10 top tips for offering support with mental health problems: #5

30 May 2015 1 minute read

Stick with it. But to do that, you need to make sure that you are able to stick with it. Sometimes a mental health problem will be long lasting, and will vary in severity over many months, years, or a lifetime. In these circumstances, being the friend or family member of someone with these difficulties can be very draining, yet people experiencing mental illness need to be able to rely on their friends and family through thick and thin. They are unlikely to have the time or the energy to invest in people who can't be relied upon. So what can you do if you are struggling to provide support?

Having support for yourself as a carer is key if you are going to last the journey. It is crucial. In order to offer help we will need to receive encouragement and support ourselves. Many mental health organisations offer groups for carers, and any mental health professionals involved will be able to offer support and guidance. Check out the resource section near the back of this booklet that we have produced or look at Mind and Soul's Directory.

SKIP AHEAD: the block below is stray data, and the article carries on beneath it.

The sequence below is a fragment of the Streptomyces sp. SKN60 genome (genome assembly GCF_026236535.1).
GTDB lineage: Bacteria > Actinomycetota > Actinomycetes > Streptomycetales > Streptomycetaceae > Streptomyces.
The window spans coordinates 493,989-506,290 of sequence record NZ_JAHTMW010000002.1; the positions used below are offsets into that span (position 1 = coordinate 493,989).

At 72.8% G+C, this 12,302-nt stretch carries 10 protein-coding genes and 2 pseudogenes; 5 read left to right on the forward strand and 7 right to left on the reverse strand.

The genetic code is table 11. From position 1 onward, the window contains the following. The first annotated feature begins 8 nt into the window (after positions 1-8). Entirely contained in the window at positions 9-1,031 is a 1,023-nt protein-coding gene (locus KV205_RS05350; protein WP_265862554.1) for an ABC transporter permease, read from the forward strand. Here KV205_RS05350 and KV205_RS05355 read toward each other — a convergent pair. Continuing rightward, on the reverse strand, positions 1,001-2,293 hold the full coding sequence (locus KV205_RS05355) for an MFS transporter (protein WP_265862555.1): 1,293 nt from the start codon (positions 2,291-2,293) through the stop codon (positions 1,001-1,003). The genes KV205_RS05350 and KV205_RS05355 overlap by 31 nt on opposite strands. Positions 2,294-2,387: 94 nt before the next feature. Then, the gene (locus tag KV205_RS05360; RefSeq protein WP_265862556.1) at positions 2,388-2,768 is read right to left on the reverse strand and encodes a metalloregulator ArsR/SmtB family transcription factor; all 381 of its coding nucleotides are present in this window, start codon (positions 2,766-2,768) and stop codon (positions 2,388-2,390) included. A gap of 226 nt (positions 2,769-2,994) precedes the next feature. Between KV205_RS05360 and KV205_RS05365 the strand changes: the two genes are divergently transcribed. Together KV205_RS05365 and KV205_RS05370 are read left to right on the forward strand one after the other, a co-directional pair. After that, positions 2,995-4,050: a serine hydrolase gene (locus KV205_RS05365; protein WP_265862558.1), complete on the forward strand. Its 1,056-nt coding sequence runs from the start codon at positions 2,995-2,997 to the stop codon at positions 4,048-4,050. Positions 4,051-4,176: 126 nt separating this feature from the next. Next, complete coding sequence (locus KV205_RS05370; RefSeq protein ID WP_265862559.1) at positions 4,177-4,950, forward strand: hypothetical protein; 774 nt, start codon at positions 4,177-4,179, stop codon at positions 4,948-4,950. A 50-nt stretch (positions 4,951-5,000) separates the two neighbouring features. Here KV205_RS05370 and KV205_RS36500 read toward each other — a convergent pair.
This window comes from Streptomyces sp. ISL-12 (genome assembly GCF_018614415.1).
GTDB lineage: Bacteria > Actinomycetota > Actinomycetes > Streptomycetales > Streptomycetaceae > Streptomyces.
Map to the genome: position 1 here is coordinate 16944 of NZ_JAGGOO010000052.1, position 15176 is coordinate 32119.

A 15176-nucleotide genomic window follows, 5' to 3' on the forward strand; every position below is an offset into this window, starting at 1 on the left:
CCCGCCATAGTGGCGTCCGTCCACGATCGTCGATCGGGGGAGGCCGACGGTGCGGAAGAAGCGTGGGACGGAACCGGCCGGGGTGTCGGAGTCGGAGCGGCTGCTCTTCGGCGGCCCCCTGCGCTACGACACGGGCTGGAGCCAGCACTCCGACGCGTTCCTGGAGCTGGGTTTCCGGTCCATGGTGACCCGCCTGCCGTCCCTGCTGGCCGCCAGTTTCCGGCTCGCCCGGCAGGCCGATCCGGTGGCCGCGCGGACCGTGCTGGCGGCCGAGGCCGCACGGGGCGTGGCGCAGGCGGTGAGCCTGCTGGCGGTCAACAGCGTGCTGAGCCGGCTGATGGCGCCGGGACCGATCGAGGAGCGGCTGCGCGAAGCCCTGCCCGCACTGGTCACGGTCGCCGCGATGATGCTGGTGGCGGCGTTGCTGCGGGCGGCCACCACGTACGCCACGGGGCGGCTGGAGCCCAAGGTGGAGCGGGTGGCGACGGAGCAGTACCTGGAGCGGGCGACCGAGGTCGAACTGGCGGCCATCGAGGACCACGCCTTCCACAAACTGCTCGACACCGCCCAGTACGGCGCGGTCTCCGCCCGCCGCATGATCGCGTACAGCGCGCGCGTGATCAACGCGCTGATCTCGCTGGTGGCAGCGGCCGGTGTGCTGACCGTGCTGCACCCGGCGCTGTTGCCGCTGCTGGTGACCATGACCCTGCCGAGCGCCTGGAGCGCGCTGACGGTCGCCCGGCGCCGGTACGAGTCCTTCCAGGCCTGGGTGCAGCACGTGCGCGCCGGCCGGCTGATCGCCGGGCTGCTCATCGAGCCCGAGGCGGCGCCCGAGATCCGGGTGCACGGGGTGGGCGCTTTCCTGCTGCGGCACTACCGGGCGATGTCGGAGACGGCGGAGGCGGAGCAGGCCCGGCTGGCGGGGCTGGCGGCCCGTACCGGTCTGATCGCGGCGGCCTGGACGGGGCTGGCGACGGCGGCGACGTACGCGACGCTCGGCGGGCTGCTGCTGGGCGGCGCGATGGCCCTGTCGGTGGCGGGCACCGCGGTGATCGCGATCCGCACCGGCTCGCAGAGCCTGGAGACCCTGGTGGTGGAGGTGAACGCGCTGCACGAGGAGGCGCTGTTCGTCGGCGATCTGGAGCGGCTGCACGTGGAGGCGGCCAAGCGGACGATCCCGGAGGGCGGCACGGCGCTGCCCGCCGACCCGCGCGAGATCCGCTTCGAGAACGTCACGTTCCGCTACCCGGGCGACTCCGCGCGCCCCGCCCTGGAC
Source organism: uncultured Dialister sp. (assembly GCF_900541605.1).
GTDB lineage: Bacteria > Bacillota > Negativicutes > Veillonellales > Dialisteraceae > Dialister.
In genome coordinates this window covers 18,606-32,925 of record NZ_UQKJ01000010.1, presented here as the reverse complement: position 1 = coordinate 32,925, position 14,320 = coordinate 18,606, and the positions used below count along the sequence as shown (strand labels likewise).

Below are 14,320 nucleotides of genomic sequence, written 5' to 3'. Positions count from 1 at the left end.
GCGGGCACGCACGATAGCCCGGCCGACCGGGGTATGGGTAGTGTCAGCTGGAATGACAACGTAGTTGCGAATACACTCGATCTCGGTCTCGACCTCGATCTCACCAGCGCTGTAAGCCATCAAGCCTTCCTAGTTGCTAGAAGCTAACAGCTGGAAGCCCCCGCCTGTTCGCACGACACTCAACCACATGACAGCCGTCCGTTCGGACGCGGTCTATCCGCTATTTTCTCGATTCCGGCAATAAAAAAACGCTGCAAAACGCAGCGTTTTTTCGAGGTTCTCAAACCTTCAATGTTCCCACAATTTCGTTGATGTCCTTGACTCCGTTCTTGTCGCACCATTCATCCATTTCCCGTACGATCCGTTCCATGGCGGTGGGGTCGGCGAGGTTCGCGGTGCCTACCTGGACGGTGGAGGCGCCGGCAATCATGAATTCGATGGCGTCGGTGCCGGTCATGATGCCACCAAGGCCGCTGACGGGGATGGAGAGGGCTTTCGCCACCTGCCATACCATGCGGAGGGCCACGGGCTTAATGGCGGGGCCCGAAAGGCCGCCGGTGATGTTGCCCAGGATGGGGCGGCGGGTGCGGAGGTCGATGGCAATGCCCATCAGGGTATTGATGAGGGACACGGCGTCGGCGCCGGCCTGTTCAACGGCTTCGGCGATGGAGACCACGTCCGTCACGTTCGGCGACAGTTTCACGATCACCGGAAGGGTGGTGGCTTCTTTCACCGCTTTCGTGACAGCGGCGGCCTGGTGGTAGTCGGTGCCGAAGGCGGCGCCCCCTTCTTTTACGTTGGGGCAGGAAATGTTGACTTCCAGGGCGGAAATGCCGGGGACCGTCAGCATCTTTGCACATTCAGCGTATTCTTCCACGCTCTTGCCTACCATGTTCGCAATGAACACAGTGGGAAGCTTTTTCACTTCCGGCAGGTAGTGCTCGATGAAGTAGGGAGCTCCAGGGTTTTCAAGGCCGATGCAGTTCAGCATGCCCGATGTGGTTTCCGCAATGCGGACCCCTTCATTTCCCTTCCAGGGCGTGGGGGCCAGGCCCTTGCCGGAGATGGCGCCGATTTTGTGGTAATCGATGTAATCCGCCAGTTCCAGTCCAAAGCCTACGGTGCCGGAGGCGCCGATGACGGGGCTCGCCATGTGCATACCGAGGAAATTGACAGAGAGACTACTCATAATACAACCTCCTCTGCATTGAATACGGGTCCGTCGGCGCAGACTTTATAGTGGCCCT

Churches are becoming more aware of this need and exciting things are happening all over the world. Many are signing up to our Free to worship charter, pledging to try to make a difference in this area. Perhaps you might find a church that can support you, or might want to add your church to the list.

Supporting people with mental health problems takes commitment, and this is something that can't be made on your own. Make sure you are supported, too.